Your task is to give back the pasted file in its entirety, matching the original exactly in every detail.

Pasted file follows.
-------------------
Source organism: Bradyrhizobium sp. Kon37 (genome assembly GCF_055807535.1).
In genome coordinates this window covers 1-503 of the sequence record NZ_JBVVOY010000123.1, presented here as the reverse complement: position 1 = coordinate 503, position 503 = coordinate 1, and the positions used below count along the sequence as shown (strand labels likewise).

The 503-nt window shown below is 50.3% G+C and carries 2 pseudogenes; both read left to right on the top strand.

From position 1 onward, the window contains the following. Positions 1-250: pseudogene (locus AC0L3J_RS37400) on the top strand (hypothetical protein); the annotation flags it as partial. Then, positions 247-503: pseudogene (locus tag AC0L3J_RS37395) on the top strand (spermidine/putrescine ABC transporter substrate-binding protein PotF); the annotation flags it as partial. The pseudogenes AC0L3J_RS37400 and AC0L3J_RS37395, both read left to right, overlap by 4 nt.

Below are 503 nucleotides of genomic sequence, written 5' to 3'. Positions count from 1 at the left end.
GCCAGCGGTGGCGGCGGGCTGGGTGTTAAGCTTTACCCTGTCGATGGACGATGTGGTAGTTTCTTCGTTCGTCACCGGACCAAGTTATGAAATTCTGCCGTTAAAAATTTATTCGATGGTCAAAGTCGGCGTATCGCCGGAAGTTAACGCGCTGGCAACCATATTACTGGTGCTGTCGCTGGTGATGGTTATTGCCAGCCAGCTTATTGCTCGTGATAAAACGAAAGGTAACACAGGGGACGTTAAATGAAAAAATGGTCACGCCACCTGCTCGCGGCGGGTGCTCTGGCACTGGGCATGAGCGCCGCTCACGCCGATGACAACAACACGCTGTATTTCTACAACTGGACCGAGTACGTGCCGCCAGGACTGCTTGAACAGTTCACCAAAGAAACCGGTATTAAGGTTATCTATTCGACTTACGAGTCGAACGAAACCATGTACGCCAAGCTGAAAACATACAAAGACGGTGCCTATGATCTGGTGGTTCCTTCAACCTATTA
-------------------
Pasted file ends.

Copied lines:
Source organism: Bradyrhizobium sp. Kon37 (genome assembly GCF_055807535.1).
In genome coordinates this window covers 1-503 of the sequence record NZ_JBVVOY010000123.1, presented here as the reverse complement: position 1 = coordinate 503, position 503 = coordinate 1, and the positions used below count along the sequence as shown (strand labels likewise).

The 503-nt window shown below is 50.3% G+C and carries 2 pseudogenes; both read left to right on the top strand.

From position 1 onward, the window contains the following. Positions 1-250: pseudogene (locus AC0L3J_RS37400) on the top strand (hypothetical protein); the annotation flags it as partial. Then, positions 247-503: pseudogene (locus tag AC0L3J_RS37395) on the top strand (spermidine/putrescine ABC transporter substrate-binding protein PotF); the annotation flags it as partial. The pseudogenes AC0L3J_RS37400 and AC0L3J_RS37395, both read left to right, overlap by 4 nt.

Below are 503 nucleotides of genomic sequence, written 5' to 3'. Positions count from 1 at the left end.
GCCAGCGGTGGCGGCGGGCTGGGTGTTAAGCTTTACCCTGTCGATGGACGATGTGGTAGTTTCTTCGTTCGTCACCGGACCAAGTTATGAAATTCTGCCGTTAAAAATTTATTCGATGGTCAAAGTCGGCGTATCGCCGGAAGTTAACGCGCTGGCAACCATATTACTGGTGCTGTCGCTGGTGATGGTTATTGCCAGCCAGCTTATTGCTCGTGATAAAACGAAAGGTAACACAGGGGACGTTAAATGAAAAAATGGTCACGCCACCTGCTCGCGGCGGGTGCTCTGGCACTGGGCATGAGCGCCGCTCACGCCGATGACAACAACACGCTGTATTTCTACAACTGGACCGAGTACGTGCCGCCAGGACTGCTTGAACAGTTCACCAAAGAAACCGGTATTAAGGTTATCTATTCGACTTACGAGTCGAACGAAACCATGTACGCCAAGCTGAAAACATACAAAGACGGTGCCTATGATCTGGTGGTTCCTTCAACCTATTA